The Cather in the Rye – JD Salinger
Turn Right at Machu Picchu – Mark Adams
Murder at Waverly Place – Victoria Thompson
Narrative of the Life of Frederick Douglass, An American Slave – Frederick Douglass
Ender’s Game – Orson Scott Card (audio book)
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The Cather in the Rye – JD Salinger
Local theatre in Los Angeles tends to have big names doing big things, and the glare of bright lights, big city sometimes blinds the audience to the beauty of simplicity that acting, that telling a story can be. The production of Thornton Wilder’s classic Americana, Our Town, starring Helen Hunt and directed by David Cromer at The Broad Stage in Santa Monica, though, has none of that.
It is, in a word, beauty.
The sparse set, lack of props other than chairs and and tables, and the stage built into and around the audience forces intimacy and imagination at once. The decision to keep the house lights lit for the entirety of the production also encourages participation and attention, because the actors are literally standing next to and speaking to audience members.
I’ve been a fan of Helen Hunt’s work since, well, probably since I first saw her on Mad About You many years ago, but definitely since she carried Jack Nicholson and Greg Kinnear through As Good As It Gets. Not knowing the story of Our Town when I walked in, she navigated the play as Stage Manager with a direct, simple, powerful delivery that painted a picture but didn’t try to interpret the colors for the audience. She appeared to be speaking, simply telling a tale, without embellishing the device that was obviously her character’s purpose.
I have to mention, because it is what stays with me and what the large group of young students I accompanied to the play were buzzing about, the smell of bacon at the end of the play. What I don’t believe they understood, that truly captured my attention, was the tangible difference with introducing props (frying, sizzling bacon; cool, bottled milk; steaming cups of freshly poured coffee; carefully wrapped birthday presents) against the spartan imaginary set of the first two acts catapulted the purpose of the play, and the moral of the story, to higher ground.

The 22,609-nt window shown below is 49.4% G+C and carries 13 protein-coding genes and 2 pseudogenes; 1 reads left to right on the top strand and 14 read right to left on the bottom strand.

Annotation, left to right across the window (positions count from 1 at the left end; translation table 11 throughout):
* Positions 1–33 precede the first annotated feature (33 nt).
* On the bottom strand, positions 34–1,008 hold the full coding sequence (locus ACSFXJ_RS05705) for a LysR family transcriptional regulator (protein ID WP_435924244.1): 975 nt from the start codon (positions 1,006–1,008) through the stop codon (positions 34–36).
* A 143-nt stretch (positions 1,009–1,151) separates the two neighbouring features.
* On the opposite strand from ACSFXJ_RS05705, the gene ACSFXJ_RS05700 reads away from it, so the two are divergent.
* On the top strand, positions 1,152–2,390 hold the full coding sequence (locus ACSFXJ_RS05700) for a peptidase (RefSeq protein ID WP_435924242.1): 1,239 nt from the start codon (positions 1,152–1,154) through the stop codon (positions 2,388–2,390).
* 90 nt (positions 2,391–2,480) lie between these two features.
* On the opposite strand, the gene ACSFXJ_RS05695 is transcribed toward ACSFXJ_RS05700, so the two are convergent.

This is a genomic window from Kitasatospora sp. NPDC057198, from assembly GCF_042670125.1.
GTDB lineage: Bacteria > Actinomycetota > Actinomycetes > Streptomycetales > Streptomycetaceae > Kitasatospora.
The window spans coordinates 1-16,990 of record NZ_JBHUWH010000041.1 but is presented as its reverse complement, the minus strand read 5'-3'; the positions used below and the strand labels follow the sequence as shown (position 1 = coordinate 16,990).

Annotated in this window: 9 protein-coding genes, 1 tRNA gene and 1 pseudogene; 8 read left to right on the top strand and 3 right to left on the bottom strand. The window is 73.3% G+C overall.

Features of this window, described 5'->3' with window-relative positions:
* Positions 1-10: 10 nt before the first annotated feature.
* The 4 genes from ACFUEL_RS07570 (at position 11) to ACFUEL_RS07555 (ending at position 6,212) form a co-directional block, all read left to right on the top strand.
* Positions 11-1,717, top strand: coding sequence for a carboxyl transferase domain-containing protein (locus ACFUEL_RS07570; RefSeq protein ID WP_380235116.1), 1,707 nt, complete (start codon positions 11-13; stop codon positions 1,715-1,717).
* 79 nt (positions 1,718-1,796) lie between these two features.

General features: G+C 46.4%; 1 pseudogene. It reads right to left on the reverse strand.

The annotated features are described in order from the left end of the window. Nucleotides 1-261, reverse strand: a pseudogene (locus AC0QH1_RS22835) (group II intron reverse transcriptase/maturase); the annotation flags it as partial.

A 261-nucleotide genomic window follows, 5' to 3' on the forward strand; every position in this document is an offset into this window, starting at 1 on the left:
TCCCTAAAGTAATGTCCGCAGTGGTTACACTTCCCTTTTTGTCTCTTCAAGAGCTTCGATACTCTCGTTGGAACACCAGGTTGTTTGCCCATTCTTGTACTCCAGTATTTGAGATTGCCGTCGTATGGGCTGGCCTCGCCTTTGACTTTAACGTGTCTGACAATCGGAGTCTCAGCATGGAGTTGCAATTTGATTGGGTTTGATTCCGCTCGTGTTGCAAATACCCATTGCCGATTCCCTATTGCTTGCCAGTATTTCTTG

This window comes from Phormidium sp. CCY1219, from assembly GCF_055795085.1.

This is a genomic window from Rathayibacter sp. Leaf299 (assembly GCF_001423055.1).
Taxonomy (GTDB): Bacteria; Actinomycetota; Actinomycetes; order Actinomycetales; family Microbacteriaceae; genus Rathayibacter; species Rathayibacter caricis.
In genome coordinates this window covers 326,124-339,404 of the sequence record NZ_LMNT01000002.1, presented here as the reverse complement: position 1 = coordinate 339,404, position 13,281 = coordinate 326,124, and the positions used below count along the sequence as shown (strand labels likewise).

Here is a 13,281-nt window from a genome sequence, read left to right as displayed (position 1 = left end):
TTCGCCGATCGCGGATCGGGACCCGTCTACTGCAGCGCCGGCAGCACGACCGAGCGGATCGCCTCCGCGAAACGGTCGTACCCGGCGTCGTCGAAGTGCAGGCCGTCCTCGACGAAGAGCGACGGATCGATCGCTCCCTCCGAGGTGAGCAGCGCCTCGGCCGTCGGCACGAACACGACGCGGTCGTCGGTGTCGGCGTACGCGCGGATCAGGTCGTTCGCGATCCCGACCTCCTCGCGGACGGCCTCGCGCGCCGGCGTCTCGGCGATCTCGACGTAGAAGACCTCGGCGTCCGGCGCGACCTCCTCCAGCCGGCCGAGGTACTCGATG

If you get a chance to see Ms. Hunt, or this production under Mr. Cromer’s direction, take it. It is an opportunity not to be missed.
I highly recommend this play.
From the bedroom where I
cried realizing I am one of many.
never taught in high school classrooms.
omitted from required reading lists.
- Where Are You From, p. 35
The more specific poetry is, the more universal its appeal. Luivette Resto‘s manipulation of lang- no, her revolution of language in her freshman tome of work speaks of linguistic and cultural oppression is such personal terms that it invites each and every person who’s every been quashed by an authority figure or casually dismissed by holders of privilege to participate in her triumph over the same (as she does in my personal favorite, “A Poem for the Professors Who Say There is No Place for Bilingualism in Poetry”).
I began reading and folding pages over where poems struck me, or particular turns of phrase gave me pause. Halfway through, this became problematic because almost every page was folded. From the first line, “Because the accent does not match the skin,” in the first poem (“The White Girl In Her”), Resto opens her being and pours the reader inside. Skipping through growing up (“Questions for the Young Woman Representing Latinos, Women, Puerto Ricans, and People of Color”) and explorations of self (“A Feminine Agreement”), she dips into common experiences with an uncommon tongue. While Resto has written that she writes poetry for herself, we are all beneficiaries of her explorations and expression.
I highly recommend this book. You may find a portrait of yourself in her Unfinished Portrait.
“Strumming my pain with his fingers/
Singing my life with his words/
Killing me softly with his song/
Telling My Whole Life, With His Words/
Killing me softly/
With his song…”
-Killing Me Softly, The Fugees
Touré’s Who’s Afraid of Post-Blackness: What It Means to Be Black Now is simply amazing. Not in a fireworks-exploding blinding way, but in a post-coital, languorously intimate way. Having been out of graduate school for fifteen years, I don’t find it necessary nowadays to highlight when I read, or to take notes in order to remember salient passages. When I turned the first pages of Post-Blackness, though, I started highlighting and note-taking with a passion.